3 Movies You Should Catch At The Woods Hole Film Fest

Once again, Cape Cod will become the center of New England’s cinematic universe as the 26th Annual Woods Hole Film Festival revs up (Saturday, July 29 to Saturday, Aug. 5).

In the middle of the flood of franchise-fatigued summer blockbusters, this annual film fest is a life raft of diverse and provocative fare featuring over 130 movies (including 81 shorts) from around the world — Mashpee to Maine, South Africa to Sri Lanka — with a special focus on independent New England films and filmmakers.

Here's a few you should see:

‘Chasing Coral’

Day 1 (Saturday, July 29) opens with a mind-blowing documentary about a tragedy unfolding just beneath our view but within our grasp: “Chasing Coral.” Director Jeff Orlowski (“Chasing Ice”) takes us underwater with teams of photographers and scientists to document the stunning facts now becoming apparent: 50 percent of the world’s coral reefs have died in the last 30 years, and will continue at that rate — unless we do something.

The documentary makes clear that the loss of these “sophisticated animals” is a “mortality event on a massive scale,” and that the demise of this enormous ecosystem (especially pronounced on the Great Barrier Reef but documented all over the planet) is the result of global warming. The loss of these reefs will have untold impact not only on the ocean’s inhabitants but also on millions of people. Time lapse photography shows thousands of miles of these living creatures slowly dying — first bleaching then fluorescing, and finally crumbling into algae-covered brown skeletons. The images are breathtaking and heartbreaking.

‘Diani & Devine Meet the Apocalypse’

For a lighter approach to the “end of days” scenario check out the comedic feature “Diani & Devine Meet the Apocalypse” (also showing on Saturday, July 29). An existential, apocalyptic road movie, the film is funny from the first frame. It’s smart and original, written and directed by romantic and comedy partners Etta Devine and Gabriel Diani who play themselves trying to make it in show biz against all odds — in this case, the end of the world.

Updating the comedic riffs of Burns and Allen by way of Beckett’s Didi and Gogo, the duo crisscrosses a barren landscape mining comedy gold, from country club cannibals to closeted psycho homophobes. Look out for a slew of familiar faces from film and TV.

‘California Typewriter’

And don’t miss a documentary love letter to yet another type of extinction: “California Typewriter” (screening on Friday, Aug. 4). The film zeros in on folks obsessed with typewriters — those who collect, repair and create on this artifact displaced by the PC in the early ‘80s. That group includes actor Tom Hanks, musician John Mayer, playwright Sam Shepard and historian David McCullough.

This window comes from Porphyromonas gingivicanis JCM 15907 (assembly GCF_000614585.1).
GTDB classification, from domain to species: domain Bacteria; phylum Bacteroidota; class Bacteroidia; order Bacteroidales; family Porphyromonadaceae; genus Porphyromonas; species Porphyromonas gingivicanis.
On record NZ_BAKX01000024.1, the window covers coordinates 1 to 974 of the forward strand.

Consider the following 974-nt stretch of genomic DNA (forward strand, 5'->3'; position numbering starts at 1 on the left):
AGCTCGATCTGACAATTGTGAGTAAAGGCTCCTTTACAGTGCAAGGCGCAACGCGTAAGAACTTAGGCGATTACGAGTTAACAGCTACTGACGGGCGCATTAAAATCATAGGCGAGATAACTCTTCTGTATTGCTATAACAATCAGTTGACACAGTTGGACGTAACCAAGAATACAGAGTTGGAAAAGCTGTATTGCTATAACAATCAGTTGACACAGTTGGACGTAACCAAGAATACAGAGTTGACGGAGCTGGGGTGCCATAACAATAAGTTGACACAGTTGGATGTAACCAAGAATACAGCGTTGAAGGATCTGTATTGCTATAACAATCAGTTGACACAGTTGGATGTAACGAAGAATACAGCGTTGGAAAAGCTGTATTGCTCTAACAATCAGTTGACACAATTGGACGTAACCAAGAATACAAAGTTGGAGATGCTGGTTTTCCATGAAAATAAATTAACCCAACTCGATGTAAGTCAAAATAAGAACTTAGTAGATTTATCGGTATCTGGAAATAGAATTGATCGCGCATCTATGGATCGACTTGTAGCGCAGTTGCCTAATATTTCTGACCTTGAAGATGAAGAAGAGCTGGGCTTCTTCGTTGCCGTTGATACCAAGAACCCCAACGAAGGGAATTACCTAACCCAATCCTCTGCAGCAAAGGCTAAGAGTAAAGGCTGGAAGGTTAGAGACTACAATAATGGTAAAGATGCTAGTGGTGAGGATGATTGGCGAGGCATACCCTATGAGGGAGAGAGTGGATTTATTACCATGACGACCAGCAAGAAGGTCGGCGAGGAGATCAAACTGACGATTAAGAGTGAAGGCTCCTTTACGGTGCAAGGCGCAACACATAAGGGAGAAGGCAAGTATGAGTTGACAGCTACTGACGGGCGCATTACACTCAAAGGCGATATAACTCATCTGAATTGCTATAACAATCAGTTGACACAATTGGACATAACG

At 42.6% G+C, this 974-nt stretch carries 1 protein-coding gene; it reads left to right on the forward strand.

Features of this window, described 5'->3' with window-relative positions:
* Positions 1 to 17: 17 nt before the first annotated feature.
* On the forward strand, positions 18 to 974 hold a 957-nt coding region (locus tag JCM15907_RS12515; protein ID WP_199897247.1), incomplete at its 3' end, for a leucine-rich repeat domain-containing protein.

They talk about the tangibility of flying ink on paper, and the unleashing of the creative process through the almost living organism of the typewriter. Collectors and repairers let you into their fascination; one artist reassembles spare typewriter parts into extraordinary mechanistic sculptures; but perhaps the most unusual expression of the machine finds itself in the Boston Typewriter Orchestra. By the end we agree: “The revolution will be typewritten.”

Local Selections

This year, there are 18 films focused on New England including the world premiere of "Off Season," a horror thriller shot on Martha’s Vineyard with a performance by Sosie Bacon (Kevin Bacon and Kyra Sedgwick’s daughter), and “Saving Sea Turtles: Preventing Extinction,” focusing on the thrilling rescue of 1,200 endangered ridley sea turtles in a record-breaking stranding on Cape Cod in 2014. (You could also see that film at the New England Aquarium’s Simon’s IMAX Theatre in Boston throughout the summer.)

A scene from "Saving Sea Turtles." (Courtesy Woods Hole Film Festival)
A scene from "Saving Sea Turtles." (Courtesy Woods Hole Film Festival)

Film festivals are of course about more than just the films; they're about ideas, conversation and networking. Woods Hole Film Festival — of which WBUR is a media sponsor — fleshes out its screening schedule with panel discussions, workshops, masterclasses and post-screening Q&As with over 100 filmmakers in attendance. And it wouldn't be a festival without live music and activities for children if you want to take the family — this year, Woods Hole is celebrating its 10th annual kids day on Sunday, July 30.

Joyce Kulhawik Contributor, The ARTery
Joyce Kulhawik, best known as the Emmy Award-winning arts and entertainment critic for CBS-Boston, is the president of the Boston Theater Critics Association.



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